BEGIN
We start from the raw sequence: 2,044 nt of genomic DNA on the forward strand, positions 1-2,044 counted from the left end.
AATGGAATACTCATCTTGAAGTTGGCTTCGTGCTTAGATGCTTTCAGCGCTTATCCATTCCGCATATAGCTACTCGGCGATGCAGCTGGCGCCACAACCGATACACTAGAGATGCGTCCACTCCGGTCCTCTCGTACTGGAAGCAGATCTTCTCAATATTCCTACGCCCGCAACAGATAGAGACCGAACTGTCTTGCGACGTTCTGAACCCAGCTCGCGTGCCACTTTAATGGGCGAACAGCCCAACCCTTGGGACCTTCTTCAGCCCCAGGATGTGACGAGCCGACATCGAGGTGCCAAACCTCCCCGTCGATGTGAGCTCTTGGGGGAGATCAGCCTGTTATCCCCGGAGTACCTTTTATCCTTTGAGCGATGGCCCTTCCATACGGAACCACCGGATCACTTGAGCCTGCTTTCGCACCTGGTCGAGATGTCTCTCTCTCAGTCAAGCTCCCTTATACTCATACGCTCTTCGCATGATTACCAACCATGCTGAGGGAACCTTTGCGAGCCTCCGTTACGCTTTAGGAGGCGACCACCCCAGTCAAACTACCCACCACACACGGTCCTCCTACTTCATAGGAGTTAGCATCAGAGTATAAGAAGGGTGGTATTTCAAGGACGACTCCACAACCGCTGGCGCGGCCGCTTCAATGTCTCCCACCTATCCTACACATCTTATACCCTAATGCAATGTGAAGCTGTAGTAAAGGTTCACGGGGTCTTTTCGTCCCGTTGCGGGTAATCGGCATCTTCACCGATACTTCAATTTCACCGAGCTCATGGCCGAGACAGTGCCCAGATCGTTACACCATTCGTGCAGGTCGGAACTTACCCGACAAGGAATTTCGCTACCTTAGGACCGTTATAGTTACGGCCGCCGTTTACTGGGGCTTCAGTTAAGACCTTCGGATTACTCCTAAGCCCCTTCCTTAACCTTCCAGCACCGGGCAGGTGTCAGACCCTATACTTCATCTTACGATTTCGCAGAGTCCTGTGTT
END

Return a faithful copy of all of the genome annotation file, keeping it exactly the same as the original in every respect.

We start from the raw sequence: 2,044 nt of genomic DNA on the forward strand, positions 1-2,044 counted from the left end.
AATGGAATACTCATCTTGAAGTTGGCTTCGTGCTTAGATGCTTTCAGCGCTTATCCATTCCGCATATAGCTACTCGGCGATGCAGCTGGCGCCACAACCGATACACTAGAGATGCGTCCACTCCGGTCCTCTCGTACTGGAAGCAGATCTTCTCAATATTCCTACGCCCGCAACAGATAGAGACCGAACTGTCTTGCGACGTTCTGAACCCAGCTCGCGTGCCACTTTAATGGGCGAACAGCCCAACCCTTGGGACCTTCTTCAGCCCCAGGATGTGACGAGCCGACATCGAGGTGCCAAACCTCCCCGTCGATGTGAGCTCTTGGGGGAGATCAGCCTGTTATCCCCGGAGTACCTTTTATCCTTTGAGCGATGGCCCTTCCATACGGAACCACCGGATCACTTGAGCCTGCTTTCGCACCTGGTCGAGATGTCTCTCTCTCAGTCAAGCTCCCTTATACTCATACGCTCTTCGCATGATTACCAACCATGCTGAGGGAACCTTTGCGAGCCTCCGTTACGCTTTAGGAGGCGACCACCCCAGTCAAACTACCCACCACACACGGTCCTCCTACTTCATAGGAGTTAGCATCAGAGTATAAGAAGGGTGGTATTTCAAGGACGACTCCACAACCGCTGGCGCGGCCGCTTCAATGTCTCCCACCTATCCTACACATCTTATACCCTAATGCAATGTGAAGCTGTAGTAAAGGTTCACGGGGTCTTTTCGTCCCGTTGCGGGTAATCGGCATCTTCACCGATACTTCAATTTCACCGAGCTCATGGCCGAGACAGTGCCCAGATCGTTACACCATTCGTGCAGGTCGGAACTTACCCGACAAGGAATTTCGCTACCTTAGGACCGTTATAGTTACGGCCGCCGTTTACTGGGGCTTCAGTTAAGACCTTCGGATTACTCCTAAGCCCCTTCCTTAACCTTCCAGCACCGGGCAGGTGTCAGACCCTATACTTCATCTTACGATTTCGCAGAGTCCTGTGTT